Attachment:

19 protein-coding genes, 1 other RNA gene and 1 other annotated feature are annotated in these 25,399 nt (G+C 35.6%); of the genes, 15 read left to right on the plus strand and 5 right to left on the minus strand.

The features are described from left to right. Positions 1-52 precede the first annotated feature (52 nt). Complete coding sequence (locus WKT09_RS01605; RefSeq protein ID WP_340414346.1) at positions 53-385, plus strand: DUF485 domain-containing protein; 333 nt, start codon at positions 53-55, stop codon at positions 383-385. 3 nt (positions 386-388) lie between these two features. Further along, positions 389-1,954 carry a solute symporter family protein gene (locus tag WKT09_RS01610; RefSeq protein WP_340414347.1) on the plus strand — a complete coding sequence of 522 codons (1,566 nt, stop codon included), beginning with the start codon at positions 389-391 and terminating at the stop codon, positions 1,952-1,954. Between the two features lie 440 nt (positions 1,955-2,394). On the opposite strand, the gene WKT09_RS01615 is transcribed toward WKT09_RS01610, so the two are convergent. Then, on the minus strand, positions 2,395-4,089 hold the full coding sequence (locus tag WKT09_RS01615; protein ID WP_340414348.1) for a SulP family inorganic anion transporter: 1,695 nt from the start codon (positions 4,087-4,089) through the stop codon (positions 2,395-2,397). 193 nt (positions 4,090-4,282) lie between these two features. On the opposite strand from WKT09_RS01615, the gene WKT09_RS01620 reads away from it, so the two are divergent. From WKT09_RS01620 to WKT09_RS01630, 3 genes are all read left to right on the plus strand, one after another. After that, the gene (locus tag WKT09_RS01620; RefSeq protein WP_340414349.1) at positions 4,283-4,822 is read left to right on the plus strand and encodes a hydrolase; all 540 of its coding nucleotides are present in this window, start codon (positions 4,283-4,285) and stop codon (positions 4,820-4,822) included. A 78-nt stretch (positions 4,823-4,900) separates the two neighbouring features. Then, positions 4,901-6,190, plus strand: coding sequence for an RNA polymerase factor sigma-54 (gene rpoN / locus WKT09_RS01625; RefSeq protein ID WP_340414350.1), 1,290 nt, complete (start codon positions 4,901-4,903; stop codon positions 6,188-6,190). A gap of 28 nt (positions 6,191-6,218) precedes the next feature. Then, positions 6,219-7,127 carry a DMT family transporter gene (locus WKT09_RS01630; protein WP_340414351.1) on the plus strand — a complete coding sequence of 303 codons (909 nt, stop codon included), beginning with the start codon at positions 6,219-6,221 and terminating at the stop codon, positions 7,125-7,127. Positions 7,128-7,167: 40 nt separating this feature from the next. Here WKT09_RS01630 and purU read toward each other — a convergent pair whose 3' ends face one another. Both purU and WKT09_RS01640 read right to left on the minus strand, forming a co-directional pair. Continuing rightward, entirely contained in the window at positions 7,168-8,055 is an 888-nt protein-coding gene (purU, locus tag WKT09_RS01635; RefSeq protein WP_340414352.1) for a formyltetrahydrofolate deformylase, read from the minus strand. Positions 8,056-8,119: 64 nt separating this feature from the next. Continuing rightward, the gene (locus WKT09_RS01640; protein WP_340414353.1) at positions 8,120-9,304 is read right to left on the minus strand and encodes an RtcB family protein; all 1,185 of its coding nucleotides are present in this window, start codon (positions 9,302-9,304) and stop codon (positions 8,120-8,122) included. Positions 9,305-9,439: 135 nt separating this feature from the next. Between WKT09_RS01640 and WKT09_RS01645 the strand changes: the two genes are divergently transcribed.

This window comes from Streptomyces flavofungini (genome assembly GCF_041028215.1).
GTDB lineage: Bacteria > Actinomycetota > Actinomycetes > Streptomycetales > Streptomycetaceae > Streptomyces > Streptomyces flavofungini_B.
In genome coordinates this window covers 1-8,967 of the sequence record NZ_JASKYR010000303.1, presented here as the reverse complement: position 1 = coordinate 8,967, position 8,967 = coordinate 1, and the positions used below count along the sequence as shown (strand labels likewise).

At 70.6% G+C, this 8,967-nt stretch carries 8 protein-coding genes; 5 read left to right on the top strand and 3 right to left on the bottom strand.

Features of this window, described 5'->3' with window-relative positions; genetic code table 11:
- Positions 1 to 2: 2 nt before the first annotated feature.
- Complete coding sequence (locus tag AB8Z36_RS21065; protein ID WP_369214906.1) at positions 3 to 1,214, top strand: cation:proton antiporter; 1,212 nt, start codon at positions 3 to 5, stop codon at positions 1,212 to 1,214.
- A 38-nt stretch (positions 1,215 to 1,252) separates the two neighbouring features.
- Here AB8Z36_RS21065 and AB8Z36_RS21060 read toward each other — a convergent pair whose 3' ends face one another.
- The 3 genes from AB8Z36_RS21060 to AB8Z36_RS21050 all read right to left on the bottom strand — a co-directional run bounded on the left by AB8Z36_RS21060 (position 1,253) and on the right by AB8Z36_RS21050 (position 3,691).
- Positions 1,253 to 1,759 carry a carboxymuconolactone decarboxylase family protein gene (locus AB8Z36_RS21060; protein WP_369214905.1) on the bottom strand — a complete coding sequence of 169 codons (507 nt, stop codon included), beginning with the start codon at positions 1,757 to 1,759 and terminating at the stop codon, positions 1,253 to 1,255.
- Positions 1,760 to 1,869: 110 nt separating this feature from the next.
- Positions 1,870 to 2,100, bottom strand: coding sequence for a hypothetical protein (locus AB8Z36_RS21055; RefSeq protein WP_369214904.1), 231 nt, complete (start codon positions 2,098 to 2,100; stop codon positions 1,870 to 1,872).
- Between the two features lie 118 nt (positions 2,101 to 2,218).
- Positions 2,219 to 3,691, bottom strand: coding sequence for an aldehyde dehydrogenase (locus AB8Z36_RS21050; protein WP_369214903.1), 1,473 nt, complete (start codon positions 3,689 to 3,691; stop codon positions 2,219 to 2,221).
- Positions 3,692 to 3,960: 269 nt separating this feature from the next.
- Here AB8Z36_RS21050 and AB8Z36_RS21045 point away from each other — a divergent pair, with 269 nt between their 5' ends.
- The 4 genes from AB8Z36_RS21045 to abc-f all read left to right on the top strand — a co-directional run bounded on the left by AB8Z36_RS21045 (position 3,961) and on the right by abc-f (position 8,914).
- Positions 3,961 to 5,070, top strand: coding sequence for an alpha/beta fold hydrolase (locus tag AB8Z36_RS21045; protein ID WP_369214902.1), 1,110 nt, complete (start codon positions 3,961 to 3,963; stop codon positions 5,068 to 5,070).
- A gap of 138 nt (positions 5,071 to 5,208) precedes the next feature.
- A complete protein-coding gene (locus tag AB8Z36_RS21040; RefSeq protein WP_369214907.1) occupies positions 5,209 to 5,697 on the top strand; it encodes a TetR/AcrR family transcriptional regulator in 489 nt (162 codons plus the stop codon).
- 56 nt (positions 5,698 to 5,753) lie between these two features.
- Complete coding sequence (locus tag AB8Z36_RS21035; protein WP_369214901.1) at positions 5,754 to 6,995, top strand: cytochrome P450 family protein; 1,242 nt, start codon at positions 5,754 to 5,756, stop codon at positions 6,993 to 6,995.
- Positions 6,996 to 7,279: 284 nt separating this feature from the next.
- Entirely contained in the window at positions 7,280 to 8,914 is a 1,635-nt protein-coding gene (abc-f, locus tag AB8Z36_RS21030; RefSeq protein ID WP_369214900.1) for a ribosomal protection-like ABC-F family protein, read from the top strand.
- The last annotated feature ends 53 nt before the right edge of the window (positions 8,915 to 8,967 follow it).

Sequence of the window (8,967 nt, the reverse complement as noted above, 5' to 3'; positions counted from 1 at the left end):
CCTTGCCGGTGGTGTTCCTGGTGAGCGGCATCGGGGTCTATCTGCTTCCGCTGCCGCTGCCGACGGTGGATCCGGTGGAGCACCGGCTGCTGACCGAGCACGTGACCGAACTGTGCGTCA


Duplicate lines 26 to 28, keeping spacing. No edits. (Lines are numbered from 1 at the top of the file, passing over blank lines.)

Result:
- Positions 6,996 to 7,279: 284 nt separating this feature from the next.
- Entirely contained in the window at positions 7,280 to 8,914 is a 1,635-nt protein-coding gene (abc-f, locus tag AB8Z36_RS21030; RefSeq protein ID WP_369214900.1) for a ribosomal protection-like ABC-F family protein, read from the top strand.
- The last annotated feature ends 53 nt before the right edge of the window (positions 8,915 to 8,967 follow it).